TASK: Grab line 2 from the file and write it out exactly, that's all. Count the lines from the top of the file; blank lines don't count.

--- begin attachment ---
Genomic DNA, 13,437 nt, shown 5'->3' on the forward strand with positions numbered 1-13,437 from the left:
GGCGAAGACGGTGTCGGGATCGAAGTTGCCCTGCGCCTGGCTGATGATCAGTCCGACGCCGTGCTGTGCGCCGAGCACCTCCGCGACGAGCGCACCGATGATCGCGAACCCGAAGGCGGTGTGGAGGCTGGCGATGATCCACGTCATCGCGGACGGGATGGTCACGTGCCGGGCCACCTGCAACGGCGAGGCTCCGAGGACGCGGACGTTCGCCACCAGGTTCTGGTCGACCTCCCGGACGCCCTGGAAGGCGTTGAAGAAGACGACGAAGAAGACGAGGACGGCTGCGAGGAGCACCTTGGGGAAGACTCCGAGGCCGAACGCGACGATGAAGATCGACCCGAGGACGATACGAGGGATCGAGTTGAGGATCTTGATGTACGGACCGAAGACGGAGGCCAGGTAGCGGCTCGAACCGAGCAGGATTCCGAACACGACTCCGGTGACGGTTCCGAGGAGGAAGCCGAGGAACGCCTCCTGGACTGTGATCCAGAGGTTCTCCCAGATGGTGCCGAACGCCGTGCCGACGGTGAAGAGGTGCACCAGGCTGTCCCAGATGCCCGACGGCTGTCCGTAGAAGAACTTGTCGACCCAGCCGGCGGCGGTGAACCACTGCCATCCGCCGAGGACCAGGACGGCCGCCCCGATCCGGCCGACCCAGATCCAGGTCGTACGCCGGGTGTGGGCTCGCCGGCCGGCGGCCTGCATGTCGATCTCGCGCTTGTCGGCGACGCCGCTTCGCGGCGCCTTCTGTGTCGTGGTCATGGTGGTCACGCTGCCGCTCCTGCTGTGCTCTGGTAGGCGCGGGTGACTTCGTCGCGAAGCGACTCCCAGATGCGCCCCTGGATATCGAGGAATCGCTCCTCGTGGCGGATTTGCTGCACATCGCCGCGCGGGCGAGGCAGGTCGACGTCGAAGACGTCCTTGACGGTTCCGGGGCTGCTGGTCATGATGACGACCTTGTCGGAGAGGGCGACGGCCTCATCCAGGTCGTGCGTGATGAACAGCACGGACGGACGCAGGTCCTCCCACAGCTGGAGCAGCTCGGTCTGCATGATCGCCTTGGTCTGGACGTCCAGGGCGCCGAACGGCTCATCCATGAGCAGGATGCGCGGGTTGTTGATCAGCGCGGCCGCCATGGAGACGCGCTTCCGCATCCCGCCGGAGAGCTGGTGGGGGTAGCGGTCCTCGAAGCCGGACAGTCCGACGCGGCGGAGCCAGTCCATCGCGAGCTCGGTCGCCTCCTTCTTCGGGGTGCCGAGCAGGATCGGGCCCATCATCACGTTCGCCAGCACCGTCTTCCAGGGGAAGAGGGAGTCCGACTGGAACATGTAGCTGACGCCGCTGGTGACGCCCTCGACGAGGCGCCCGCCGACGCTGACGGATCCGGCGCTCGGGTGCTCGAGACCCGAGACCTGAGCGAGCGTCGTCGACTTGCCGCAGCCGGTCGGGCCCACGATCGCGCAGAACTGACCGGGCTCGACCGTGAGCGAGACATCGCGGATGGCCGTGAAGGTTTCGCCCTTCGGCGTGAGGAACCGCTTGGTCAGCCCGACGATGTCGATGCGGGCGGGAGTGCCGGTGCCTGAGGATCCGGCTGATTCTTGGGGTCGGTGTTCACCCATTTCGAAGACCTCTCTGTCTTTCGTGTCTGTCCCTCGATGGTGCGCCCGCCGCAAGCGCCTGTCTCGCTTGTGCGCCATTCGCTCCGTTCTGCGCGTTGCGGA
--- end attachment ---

GGCGAAGACGGTGTCGGGATCGAAGTTGCCCTGCGCCTGGCTGATGATCAGTCCGACGCCGTGCTGTGCGCCGAGCACCTCCGCGACGAGCGCACCGATGATCGCGAACCCGAAGGCGGTGTGGAGGCTGGCGATGATCCACGTCATCGCGGACGGGATGGTCACGTGCCGGGCCACCTGCAACGGCGAGGCTCCGAGGACGCGGACGTTCGCCACCAGGTTCTGGTCGACCTCCCGGACGCCCTGGAAGGCGTTGAAGAAGACGACGAAGAAGACGAGGACGGCTGCGAGGAGCACCTTGGGGAAGACTCCGAGGCCGAACGCGACGATGAAGATCGACCCGAGGACGATACGAGGGATCGAGTTGAGGATCTTGATGTACGGACCGAAGACGGAGGCCAGGTAGCGGCTCGAACCGAGCAGGATTCCGAACACGACTCCGGTGACGGTTCCGAGGAGGAAGCCGAGGAACGCCTCCTGGACTGTGATCCAGAGGTTCTCCCAGATGGTGCCGAACGCCGTGCCGACGGTGAAGAGGTGCACCAGGCTGTCCCAGATGCCCGACGGCTGTCCGTAGAAGAACTTGTCGACCCAGCCGGCGGCGGTGAACCACTGCCATCCGCCGAGGACCAGGACGGCCGCCCCGATCCGGCCGACCCAGATCCAGGTCGTACGCCGGGTGTGGGCTCGCCGGCCGGCGGCCTGCATGTCGATCTCGCGCTTGTCGGCGACGCCGCTTCGCGGCGCCTTCTGTGTCGTGGTCATGGTGGTCACGCTGCCGCTCCTGCTGTGCTCTGGTAGGCGCGGGTGACTTCGTCGCGAAGCGACTCCCAGATGCGCCCCTGGATATCGAGGAATCGCTCCTCGTGGCGGATTTGCTGCACATCGCCGCGCGGGCGAGGCAGGTCGACGTCGAAGACGTCCTTGACGGTTCCGGGGCTGCTGGTCATGATGACGACCTTGTCGGAGAGGGCGACGGCCTCATCCAGGTCGTGCGTGATGAACAGCACGGACGGACGCAGGTCCTCCCACAGCTGGAGCAGCTCGGTCTGCATGATCGCCTTGGTCTGGACGTCCAGGGCGCCGAACGGCTCATCCATGAGCAGGATGCGCGGGTTGTTGATCAGCGCGGCCGCCATGGAGACGCGCTTCCGCATCCCGCCGGAGAGCTGGTGGGGGTAGCGGTCCTCGAAGCCGGACAGTCCGACGCGGCGGAGCCAGTCCATCGCGAGCTCGGTCGCCTCCTTCTTCGGGGTGCCGAGCAGGATCGGGCCCATCATCACGTTCGCCAGCACCGTCTTCCAGGGGAAGAGGGAGTCCGACTGGAACATGTAGCTGACGCCGCTGGTGACGCCCTCGACGAGGCGCCCGCCGACGCTGACGGATCCGGCGCTCGGGTGCTCGAGACCCGAGACCTGAGCGAGCGTCGTCGACTTGCCGCAGCCGGTCGGGCCCACGATCGCGCAGAACTGACCGGGCTCGACCGTGAGCGAGACATCGCGGATGGCCGTGAAGGTTTCGCCCTTCGGCGTGAGGAACCGCTTGGTCAGCCCGACGATGTCGATGCGGGCGGGAGTGCCGGTGCCTGAGGATCCGGCTGATTCTTGGGGTCGGTGTTCACCCATTTCGAAGACCTCTCTGTCTTTCGTGTCTGTCCCTCGATGGTGCGCCCGCCGCAAGCGCCTGTCTCGCTTGTGCGCCATTCGCTCCGTTCTGCGCGTTGCGGA